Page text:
Jelly beans are a type of confectionary that comes in many different (primarily fruit) flavors. They are small (the size of a red kidney bean or smaller) and generally have a hard candy shell and gummy interior. The confection is primarily made of sugar.
The basic ingredients of jelly beans include sugars, gelatin, corn syrup, and starch. Relatively minor amounts of the emulsifying agent lecithin, anti-foaming agents, an edible wax such as beeswax, salt, and confectioner's glaze are also included. The ingredients that give each bean its character are also relatively small in proportion and may vary depending on the flavor.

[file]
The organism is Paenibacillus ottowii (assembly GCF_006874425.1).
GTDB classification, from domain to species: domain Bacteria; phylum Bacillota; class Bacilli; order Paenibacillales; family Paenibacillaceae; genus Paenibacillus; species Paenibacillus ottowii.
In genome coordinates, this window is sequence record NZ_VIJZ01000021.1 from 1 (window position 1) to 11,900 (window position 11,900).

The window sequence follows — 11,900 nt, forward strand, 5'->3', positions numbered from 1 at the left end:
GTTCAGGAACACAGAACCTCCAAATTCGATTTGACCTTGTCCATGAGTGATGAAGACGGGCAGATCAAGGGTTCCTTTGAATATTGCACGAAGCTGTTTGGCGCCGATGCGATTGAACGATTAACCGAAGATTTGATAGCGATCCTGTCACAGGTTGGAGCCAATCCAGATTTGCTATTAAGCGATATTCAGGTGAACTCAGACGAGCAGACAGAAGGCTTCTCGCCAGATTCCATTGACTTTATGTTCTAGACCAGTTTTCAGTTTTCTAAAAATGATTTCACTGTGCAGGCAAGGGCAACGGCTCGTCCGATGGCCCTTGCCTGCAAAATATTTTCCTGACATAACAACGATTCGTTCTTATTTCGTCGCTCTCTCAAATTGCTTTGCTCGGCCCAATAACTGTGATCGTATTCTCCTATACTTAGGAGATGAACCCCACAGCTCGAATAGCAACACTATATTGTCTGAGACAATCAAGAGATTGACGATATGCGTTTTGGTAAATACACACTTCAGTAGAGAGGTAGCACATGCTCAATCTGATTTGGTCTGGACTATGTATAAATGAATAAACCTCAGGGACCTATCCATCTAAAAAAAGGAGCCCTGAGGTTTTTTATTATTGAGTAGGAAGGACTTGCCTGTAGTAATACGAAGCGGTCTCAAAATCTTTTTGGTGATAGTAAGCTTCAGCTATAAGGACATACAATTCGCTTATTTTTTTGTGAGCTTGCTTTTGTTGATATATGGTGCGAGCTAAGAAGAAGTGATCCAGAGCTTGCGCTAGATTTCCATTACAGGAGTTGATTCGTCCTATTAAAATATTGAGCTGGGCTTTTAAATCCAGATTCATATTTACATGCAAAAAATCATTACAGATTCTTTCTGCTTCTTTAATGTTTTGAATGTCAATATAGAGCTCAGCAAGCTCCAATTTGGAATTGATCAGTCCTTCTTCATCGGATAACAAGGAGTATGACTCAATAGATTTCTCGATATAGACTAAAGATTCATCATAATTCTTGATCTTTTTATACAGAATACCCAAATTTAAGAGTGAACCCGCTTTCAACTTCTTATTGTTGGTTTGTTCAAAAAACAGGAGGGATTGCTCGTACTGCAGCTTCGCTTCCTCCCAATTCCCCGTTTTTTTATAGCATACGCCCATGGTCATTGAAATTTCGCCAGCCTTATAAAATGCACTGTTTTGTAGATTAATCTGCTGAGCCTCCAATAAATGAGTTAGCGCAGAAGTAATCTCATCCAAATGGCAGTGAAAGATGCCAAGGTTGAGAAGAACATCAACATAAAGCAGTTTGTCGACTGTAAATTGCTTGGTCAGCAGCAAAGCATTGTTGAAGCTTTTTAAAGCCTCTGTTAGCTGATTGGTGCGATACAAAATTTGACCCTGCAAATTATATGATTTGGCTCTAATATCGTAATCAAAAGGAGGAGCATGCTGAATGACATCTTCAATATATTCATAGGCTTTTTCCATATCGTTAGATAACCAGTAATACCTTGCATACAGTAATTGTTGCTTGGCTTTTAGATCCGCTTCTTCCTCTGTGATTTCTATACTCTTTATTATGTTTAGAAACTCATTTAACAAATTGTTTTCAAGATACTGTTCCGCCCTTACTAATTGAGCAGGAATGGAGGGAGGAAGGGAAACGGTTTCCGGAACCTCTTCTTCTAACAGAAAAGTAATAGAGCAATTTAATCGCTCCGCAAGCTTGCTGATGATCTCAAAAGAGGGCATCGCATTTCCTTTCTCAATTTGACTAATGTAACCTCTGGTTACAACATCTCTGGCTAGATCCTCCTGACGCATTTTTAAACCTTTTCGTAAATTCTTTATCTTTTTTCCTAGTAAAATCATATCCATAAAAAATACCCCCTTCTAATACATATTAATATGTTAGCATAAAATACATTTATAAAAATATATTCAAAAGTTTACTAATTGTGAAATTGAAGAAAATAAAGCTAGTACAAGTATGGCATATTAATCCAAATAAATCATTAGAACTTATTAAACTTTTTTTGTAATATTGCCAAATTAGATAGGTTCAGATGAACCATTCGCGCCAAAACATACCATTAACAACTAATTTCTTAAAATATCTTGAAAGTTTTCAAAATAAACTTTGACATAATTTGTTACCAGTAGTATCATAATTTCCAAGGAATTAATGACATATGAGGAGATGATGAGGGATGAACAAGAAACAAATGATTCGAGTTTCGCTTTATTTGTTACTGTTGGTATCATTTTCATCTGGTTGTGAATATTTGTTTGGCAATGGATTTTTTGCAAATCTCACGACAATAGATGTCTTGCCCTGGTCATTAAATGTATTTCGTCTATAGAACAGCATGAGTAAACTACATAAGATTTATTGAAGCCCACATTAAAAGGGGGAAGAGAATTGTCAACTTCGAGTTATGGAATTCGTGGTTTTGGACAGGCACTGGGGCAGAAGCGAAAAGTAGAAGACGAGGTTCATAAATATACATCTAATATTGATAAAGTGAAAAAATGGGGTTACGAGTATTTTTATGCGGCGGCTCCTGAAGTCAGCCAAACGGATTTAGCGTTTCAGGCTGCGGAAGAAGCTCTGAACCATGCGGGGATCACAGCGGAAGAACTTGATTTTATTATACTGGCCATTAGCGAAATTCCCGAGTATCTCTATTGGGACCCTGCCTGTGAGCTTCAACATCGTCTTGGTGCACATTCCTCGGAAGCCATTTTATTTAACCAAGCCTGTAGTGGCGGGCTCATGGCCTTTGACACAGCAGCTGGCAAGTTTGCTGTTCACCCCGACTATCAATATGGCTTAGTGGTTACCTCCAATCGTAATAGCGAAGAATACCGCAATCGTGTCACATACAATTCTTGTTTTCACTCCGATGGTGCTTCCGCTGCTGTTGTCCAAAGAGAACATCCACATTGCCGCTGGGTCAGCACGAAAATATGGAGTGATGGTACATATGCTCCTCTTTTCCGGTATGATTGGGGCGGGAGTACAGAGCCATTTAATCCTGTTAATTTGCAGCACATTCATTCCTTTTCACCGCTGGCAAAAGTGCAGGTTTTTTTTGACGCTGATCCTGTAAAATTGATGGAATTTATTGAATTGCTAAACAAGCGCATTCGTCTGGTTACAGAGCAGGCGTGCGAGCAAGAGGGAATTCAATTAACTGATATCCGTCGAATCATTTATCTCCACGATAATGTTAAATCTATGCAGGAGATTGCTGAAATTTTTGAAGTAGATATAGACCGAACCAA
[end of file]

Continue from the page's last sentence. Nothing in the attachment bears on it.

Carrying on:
The gummy interior of the jelly bean may trace its origins back hundreds of years to Turkish Delight, while the outside shell is essentially the same as that developed in the late 17th century for Jordan Almond candies. The earliest known appearance of the modern jelly bean was during the American Civil War when William Schrafft of Boston promoted sending the candy to soldiers in the Union Army. It was not until 1930 or so that jelly beans became an Easter candy, presumably from their resemblance to Easter eggs. Their egg-like shape was then associated with the Easter Bunny, who gave out eggs on Easter.